Luke 17: 20 – 18:8

Once, having been asked by the Pharisees when the kingdom of God would come, Jesus replied, “The kingdom of God does not come with your careful observation, nor will people say, ‘Here it is’ or ‘There it is’, because the kingdom of God is within you.”

Then he said to his disciples, “The time is coming when you will long to see one of the days of the Son of Man, but you will not see it. Men will tell you, ‘There he is!’ or ‘Here he is!’  Do not go running off after them. For the Son of Man in his days will be like the lightning, which flashes and lights up the sky from one end to the other. But first he must suffer many things and be rejected by this generation.

“Just as it was in the days of Noah, so also will it be in the days of the Son of Man. People were eating, drinking, marrying and being given in marriage up to the day Noah entered the ark. Then the flood came and destroyed them all. It was the same in the days of Lot. People were eating and drinking, buying and selling, planting and building. But the day Lot left Sodom, fire and sulphur rained down from heaven and destroyed them all. It will be just like this on the day the Son of Man is revealed. On that day no one who is on the roof of his house, with his goods inside, should go down to get them. Likewise, no one in the field should go back from anything. Remember Lot’s wife! Whoever tries to keep his life will lose it, and whoever loses his life will preserve it. I tell you, on that night two people will be in one bed; one will be taken and the other left. Two women will be grinding grain together; one will be taken and the other left.”

“Where, Lord?” they asked.

He replied, “Where there is a dead body, there the vultures will gather.”

Then Jesus told his disciples a parable to show them that they should always pray and not give up. He said: “In a certain town there was a judge who neither feared God nor cared about men. And there was a widow in that town who kept coming to him with the plea, ‘Grant me justice against my adversary.’ For some time he refused. But finally he said to himself, ‘Even though I don’t fear God or care about men, yet because this widow keeps bothering me, I will see that she gets justice, so that she won’t eventually wear me out with her coming!’ “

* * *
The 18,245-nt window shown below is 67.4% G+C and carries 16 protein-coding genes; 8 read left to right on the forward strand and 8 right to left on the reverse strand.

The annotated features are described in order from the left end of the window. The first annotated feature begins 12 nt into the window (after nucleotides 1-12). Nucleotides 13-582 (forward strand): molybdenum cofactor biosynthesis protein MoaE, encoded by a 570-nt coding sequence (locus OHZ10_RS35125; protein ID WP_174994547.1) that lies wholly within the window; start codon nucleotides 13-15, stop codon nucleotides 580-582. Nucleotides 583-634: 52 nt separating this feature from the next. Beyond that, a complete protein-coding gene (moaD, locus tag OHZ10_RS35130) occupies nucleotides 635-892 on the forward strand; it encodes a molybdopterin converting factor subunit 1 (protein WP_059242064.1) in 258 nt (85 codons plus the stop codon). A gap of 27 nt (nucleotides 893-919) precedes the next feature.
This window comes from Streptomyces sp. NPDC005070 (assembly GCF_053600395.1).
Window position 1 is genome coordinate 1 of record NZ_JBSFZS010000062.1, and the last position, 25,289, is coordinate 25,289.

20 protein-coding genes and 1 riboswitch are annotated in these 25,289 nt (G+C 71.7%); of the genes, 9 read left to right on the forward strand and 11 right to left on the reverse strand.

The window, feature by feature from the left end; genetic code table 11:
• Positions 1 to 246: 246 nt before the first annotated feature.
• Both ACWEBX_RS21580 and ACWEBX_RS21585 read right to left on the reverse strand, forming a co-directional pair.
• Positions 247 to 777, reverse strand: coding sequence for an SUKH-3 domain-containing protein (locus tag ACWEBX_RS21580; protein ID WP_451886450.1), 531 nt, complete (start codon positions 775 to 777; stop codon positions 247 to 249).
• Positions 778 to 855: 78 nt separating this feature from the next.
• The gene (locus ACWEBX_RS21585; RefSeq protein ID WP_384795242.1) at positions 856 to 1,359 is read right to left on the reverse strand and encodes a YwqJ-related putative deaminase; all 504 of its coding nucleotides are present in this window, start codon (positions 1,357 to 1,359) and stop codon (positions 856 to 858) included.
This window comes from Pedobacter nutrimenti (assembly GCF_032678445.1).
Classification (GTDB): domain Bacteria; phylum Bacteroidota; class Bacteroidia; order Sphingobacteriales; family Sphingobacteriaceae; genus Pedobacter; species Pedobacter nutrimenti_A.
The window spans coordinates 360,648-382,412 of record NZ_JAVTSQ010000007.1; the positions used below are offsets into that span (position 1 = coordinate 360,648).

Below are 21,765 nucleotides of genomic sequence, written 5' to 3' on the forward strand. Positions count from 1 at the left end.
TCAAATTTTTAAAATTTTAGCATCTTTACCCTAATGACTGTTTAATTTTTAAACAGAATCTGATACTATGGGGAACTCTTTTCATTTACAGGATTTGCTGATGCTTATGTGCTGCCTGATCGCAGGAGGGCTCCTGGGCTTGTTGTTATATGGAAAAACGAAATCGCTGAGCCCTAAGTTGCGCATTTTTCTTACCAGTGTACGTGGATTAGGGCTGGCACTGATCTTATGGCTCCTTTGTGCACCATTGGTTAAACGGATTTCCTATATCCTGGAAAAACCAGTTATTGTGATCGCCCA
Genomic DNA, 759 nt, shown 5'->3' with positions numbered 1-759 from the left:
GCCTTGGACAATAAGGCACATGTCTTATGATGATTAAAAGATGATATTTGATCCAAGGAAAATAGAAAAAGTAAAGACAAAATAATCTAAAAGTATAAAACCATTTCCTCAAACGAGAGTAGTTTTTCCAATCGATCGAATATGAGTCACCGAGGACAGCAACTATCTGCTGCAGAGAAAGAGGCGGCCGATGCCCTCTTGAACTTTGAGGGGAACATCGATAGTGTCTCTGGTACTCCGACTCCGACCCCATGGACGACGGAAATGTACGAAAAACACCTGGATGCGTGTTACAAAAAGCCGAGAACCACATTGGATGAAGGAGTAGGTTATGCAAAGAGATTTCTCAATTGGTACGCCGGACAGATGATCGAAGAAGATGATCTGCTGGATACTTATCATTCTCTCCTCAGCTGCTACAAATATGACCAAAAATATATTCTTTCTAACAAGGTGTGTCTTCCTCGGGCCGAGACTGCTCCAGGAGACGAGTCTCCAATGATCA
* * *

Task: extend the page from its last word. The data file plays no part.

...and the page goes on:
And the Lord said, “Listen to what the unjust judge says. And will not God bring about justice for his chosen ones, who cry out to him day and night? Will he keep putting them off? I tell you, he will see that they get justice, and quickly. However, when the Son of Man comes, will he find faith on the earth?”

Is it my imagination, or have Christians stopped talking about Jesus’ second-coming? Odd if so, since the future is so much on everybody else’s mind at the moment.

In his recent book The Precipice, the Oxford philosopher, Toby Ord, estimates the chance of human extinction before the end of the 21st century to be only one-in-six. Climate change is already happening and will radically disrupt the entire globe within the lifetime of this generation, assuming a viral pandemic or nuclear accident does not do it first! Rather unexpectedly, Ord’s greatest fear is that rogue artificial intelligence could conclude that the human race has no value and destroy it. Such a dystopian vision is very different from the optimism that prevailed at the beginning of the 20th century. Then, humanists like the left-wing biologist J.B.S. Haldane were hailing evolution as the guarantor of a wonderful future for the human race. Today their sanguine utopianism seems wildly misguided. In the words of Meat Loaf: “The future ain’t what it used to be!”